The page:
The term CEC is in the public domain. Any organisation may award a traditional CEC without requiring any accreditation.
The grade printed on your certificate will be as follow:
- Pass (45% – 55%)
- Credit/Merit (56% – 75%)
- Distinction (76% – 100%).
Diploma’s grade is weighted average of the grades of the courses you study (base on the courses’ levels and credits). For the English Language Certificates Cavendish uses The Common European Framework of Reference for Language programs (abbreviated as CEFR) for Certification and Assessment of Language programs. CEFR is a guideline used to describe achievements of learners of foreign languages across Europe. The six reference levels (see below) are becoming widely accepted as the European standard for grading an individual’s language proficiency.
English Language Certificates
Cavendish uses The Common European Framework of Reference for Language programs (abbreviated as CEFR) for Certification and Assessment of Language programs. CEFR is a guideline used to describe achievements of learners of foreign languages across Europe. The six reference levels (see below) are becoming widely accepted as the European standard for grading an individual’s language proficiency.
- Elementary (A2)
- Intermediate (B1)
- Upper Intermediate (B2)
- Advanced (C1)
- Proficiency (C2)
Cavendish transcripts provides the learner’s grades in: Reading, writing, Listening, and Speaking
Grades are indicative of learner’s ability to move on to the next level.
- Grade A (Distinction) is indicative of the learner’s ability to move on to the next level.
- Grade B (Merit) shows that the learner requires more work before moving to the next level.
- Grade C (Pass) means that the learner is at the early stage of the current level.
Cavendish Music certificates:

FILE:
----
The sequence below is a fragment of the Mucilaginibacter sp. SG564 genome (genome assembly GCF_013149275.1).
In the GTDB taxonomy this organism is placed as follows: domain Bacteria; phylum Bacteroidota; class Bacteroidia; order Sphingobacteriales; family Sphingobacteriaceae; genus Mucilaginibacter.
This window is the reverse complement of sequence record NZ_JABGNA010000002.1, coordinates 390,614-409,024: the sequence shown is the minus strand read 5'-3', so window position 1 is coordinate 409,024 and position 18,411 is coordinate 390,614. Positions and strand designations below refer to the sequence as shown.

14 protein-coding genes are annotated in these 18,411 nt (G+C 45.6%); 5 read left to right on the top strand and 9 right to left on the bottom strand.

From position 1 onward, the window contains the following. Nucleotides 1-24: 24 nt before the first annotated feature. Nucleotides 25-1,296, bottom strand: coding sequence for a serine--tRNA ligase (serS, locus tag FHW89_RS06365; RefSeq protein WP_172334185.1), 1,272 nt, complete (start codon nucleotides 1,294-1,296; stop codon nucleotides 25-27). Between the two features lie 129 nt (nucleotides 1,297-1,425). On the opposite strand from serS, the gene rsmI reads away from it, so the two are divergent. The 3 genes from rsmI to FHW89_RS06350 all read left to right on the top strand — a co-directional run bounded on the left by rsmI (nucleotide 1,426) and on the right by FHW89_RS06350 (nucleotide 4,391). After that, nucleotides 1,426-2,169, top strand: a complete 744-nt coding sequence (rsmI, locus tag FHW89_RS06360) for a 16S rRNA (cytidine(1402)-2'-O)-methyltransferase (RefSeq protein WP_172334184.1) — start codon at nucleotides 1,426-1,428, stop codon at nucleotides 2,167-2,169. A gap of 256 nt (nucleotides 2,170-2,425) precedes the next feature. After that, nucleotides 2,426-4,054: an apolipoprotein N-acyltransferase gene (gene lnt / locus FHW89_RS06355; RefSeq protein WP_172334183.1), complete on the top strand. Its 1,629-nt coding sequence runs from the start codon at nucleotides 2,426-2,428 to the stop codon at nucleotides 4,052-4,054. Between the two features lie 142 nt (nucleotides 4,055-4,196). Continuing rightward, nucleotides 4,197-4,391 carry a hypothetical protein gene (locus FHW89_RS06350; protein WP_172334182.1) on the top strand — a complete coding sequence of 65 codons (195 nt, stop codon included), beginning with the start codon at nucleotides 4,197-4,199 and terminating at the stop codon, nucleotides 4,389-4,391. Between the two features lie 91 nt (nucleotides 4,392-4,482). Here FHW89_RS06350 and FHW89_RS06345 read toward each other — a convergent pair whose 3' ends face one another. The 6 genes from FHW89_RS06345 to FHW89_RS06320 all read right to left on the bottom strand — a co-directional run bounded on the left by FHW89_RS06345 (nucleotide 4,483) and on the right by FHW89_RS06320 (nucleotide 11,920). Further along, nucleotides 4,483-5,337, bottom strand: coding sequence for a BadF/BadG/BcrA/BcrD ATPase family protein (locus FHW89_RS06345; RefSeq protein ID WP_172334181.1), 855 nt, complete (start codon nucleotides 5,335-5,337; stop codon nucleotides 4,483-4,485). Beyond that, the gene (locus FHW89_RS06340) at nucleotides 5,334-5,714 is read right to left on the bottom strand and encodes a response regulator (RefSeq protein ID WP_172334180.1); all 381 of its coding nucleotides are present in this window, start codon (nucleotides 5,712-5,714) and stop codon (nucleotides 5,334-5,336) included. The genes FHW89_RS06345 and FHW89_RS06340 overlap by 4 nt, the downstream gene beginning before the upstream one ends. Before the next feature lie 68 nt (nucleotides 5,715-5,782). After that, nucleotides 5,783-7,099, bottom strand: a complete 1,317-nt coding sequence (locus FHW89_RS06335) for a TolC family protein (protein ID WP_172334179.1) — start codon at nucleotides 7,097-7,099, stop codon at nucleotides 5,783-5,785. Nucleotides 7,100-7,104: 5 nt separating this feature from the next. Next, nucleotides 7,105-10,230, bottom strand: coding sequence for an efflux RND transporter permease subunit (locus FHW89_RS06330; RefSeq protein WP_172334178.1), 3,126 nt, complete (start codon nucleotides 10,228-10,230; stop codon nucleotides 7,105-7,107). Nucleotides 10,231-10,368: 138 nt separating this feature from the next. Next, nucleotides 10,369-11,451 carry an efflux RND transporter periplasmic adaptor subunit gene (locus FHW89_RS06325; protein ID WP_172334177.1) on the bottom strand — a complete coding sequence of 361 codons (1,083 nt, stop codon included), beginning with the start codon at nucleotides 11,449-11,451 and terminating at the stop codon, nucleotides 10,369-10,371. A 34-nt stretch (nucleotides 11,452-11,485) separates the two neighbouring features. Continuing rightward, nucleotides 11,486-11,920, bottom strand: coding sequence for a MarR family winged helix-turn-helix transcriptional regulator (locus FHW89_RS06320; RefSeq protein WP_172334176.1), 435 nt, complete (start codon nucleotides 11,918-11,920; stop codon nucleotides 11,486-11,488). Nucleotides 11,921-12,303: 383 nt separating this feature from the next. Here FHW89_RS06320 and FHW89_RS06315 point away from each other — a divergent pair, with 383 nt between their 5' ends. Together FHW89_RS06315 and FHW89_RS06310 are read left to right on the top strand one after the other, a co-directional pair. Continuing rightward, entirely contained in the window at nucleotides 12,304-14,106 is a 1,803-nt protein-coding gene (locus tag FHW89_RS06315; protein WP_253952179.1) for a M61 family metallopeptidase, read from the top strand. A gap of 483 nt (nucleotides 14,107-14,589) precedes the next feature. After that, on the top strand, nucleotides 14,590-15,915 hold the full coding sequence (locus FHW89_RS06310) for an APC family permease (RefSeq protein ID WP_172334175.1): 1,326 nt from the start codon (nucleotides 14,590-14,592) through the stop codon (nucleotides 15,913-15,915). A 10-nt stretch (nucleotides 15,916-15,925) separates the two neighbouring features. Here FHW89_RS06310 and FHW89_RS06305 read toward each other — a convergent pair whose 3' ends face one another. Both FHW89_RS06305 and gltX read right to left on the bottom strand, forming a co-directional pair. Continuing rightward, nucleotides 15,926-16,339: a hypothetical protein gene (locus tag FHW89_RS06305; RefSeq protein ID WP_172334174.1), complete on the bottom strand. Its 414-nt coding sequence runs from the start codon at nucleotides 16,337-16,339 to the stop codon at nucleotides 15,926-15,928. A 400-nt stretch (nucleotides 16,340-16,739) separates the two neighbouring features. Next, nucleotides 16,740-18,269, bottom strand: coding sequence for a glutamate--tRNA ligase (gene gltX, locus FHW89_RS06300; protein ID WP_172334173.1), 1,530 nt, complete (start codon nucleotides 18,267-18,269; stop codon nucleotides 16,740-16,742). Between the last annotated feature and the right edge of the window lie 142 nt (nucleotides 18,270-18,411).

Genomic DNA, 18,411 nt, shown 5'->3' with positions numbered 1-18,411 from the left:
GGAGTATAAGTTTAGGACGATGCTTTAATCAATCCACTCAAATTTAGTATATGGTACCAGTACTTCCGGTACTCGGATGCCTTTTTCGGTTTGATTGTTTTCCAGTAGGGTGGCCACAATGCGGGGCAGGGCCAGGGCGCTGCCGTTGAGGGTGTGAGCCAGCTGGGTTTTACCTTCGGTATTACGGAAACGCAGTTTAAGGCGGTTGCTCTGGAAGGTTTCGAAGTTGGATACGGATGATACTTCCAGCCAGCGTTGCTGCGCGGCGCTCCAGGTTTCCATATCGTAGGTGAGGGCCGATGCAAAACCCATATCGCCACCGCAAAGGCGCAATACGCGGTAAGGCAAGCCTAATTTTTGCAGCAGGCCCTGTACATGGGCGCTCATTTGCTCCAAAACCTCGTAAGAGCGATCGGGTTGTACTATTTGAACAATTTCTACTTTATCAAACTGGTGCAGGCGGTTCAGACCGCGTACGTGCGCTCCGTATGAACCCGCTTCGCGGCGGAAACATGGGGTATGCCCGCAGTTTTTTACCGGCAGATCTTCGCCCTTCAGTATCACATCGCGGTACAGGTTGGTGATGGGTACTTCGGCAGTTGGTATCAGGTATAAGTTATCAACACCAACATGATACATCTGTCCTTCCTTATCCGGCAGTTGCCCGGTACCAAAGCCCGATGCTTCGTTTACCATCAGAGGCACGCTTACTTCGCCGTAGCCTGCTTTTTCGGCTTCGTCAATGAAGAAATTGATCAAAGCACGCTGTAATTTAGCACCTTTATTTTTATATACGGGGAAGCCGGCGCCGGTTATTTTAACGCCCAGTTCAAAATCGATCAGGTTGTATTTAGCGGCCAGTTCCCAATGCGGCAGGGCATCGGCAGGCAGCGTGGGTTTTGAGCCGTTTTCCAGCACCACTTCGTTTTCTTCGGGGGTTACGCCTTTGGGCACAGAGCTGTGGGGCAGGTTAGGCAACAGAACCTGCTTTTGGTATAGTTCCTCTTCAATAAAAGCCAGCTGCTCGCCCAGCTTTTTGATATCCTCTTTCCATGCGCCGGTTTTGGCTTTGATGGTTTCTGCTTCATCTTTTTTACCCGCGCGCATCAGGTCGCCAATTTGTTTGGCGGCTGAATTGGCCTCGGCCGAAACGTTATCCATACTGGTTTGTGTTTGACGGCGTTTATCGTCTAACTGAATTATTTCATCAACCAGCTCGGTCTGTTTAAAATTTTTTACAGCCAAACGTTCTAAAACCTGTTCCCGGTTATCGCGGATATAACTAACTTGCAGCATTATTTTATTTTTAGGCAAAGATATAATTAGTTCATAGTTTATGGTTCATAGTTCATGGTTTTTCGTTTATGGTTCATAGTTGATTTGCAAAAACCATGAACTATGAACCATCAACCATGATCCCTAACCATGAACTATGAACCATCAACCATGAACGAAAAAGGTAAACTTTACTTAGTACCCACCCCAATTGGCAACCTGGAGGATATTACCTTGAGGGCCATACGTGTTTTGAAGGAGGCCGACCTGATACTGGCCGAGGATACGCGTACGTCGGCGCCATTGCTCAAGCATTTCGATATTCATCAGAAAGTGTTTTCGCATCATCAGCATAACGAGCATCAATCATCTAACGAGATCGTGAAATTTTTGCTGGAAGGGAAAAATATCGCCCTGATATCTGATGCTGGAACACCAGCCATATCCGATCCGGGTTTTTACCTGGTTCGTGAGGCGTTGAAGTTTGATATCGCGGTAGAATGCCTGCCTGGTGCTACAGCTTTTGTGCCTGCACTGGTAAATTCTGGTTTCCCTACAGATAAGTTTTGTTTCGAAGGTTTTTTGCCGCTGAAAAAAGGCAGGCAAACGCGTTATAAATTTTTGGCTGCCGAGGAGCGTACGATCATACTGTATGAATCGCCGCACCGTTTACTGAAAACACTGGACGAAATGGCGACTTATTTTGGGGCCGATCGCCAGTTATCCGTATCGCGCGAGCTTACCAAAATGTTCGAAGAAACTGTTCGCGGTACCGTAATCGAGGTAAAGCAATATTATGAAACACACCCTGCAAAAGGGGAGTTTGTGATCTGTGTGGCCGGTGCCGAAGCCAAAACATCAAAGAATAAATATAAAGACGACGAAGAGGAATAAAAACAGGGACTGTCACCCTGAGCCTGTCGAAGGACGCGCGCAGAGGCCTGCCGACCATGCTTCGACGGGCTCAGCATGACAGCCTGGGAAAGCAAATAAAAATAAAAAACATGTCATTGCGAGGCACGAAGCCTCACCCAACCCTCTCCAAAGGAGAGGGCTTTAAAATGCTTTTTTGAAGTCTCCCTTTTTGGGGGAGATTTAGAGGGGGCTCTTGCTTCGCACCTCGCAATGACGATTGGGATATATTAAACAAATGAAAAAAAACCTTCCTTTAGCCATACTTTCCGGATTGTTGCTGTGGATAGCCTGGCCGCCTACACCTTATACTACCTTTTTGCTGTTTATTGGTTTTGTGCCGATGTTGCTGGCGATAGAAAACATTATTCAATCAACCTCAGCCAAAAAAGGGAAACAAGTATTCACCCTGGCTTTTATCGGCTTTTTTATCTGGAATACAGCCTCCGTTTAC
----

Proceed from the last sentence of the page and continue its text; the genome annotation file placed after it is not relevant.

Music Theory Element
Our music theory exams follow closely the ABRSM Music Theory and Practice requirements which are available for Grades 1–8. Candidates may be entered for any grade irrespective of age and without previously having taken any other grades (up to level 5). Developing musical literacy forms a key part of a rounded education for performers, composers, and listeners of all kinds. An understanding of how written symbols relate to the elements of music and having the skills to interpret and translate them into sounds, empowers us to communicate and experience music in a meaningful way.
Music theory is a very practical subject that is completely entwined with performance and composition.
The theory exams marking scheme
Theory exams are marked out of a total of 100, with 60 marks required for a Pass, 75 for a Merit and 90 for a Distinction.
Music practical element of the exam
All practical exams consist of three Pieces; Scales and arpeggios; Sight-reading; and Aural tests.
In all grades, marks are allocated as follows:
- Pieces: 90 marks for the three pieces
- Scales and arpeggios 20
- Sight-reading 20
- Aural tests 20
- Total 150
Marking scheme: Exams are marked out of 150. 90 marks are required for a Pass, 110 for a
Merit and 130 for a Distinction. Candidates do not need to pass each section to pass overall.
Musicians learn to play an instrument to explore and perform repertoire, which is why pieces are at the core of the exam – candidates are asked to present three at each grade. The syllabus repertoire is organised into different lists which explore different traditions and styles, dating from the Renaissance period to the present day. Choosing one piece from each list gives candidates the opportunity to play a balanced selection and demonstrate a range of their skills.